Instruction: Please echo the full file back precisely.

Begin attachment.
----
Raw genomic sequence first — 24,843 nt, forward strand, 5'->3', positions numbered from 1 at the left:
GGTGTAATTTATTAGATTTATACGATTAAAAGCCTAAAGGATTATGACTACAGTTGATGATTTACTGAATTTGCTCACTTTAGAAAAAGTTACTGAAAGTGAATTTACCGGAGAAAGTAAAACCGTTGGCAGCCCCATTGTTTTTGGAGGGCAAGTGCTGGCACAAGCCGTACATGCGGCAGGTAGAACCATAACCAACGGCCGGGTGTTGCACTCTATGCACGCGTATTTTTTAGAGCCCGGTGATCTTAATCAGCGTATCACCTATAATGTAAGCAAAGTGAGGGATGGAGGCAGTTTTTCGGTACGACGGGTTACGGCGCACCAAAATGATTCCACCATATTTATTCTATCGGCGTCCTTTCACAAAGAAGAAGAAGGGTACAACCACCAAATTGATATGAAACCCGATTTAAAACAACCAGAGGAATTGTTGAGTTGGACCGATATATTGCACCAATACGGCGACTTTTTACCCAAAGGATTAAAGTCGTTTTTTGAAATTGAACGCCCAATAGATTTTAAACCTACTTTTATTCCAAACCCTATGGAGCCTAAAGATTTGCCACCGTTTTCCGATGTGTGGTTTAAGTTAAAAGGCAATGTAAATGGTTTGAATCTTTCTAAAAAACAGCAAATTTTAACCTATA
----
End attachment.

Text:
Raw genomic sequence first — 24,843 nt, forward strand, 5'->3', positions numbered from 1 at the left:
GGTGTAATTTATTAGATTTATACGATTAAAAGCCTAAAGGATTATGACTACAGTTGATGATTTACTGAATTTGCTCACTTTAGAAAAAGTTACTGAAAGTGAATTTACCGGAGAAAGTAAAACCGTTGGCAGCCCCATTGTTTTTGGAGGGCAAGTGCTGGCACAAGCCGTACATGCGGCAGGTAGAACCATAACCAACGGCCGGGTGTTGCACTCTATGCACGCGTATTTTTTAGAGCCCGGTGATCTTAATCAGCGTATCACCTATAATGTAAGCAAAGTGAGGGATGGAGGCAGTTTTTCGGTACGACGGGTTACGGCGCACCAAAATGATTCCACCATATTTATTCTATCGGCGTCCTTTCACAAAGAAGAAGAAGGGTACAACCACCAAATTGATATGAAACCCGATTTAAAACAACCAGAGGAATTGTTGAGTTGGACCGATATATTGCACCAATACGGCGACTTTTTACCCAAAGGATTAAAGTCGTTTTTTGAAATTGAACGCCCAATAGATTTTAAACCTACTTTTATTCCAAACCCTATGGAGCCTAAAGATTTGCCACCGTTTTCCGATGTGTGGTTTAAGTTAAAAGGCAATGTAAATGGTTTGAATCTTTCTAAAAAACAGCAAATTTTAACCTATA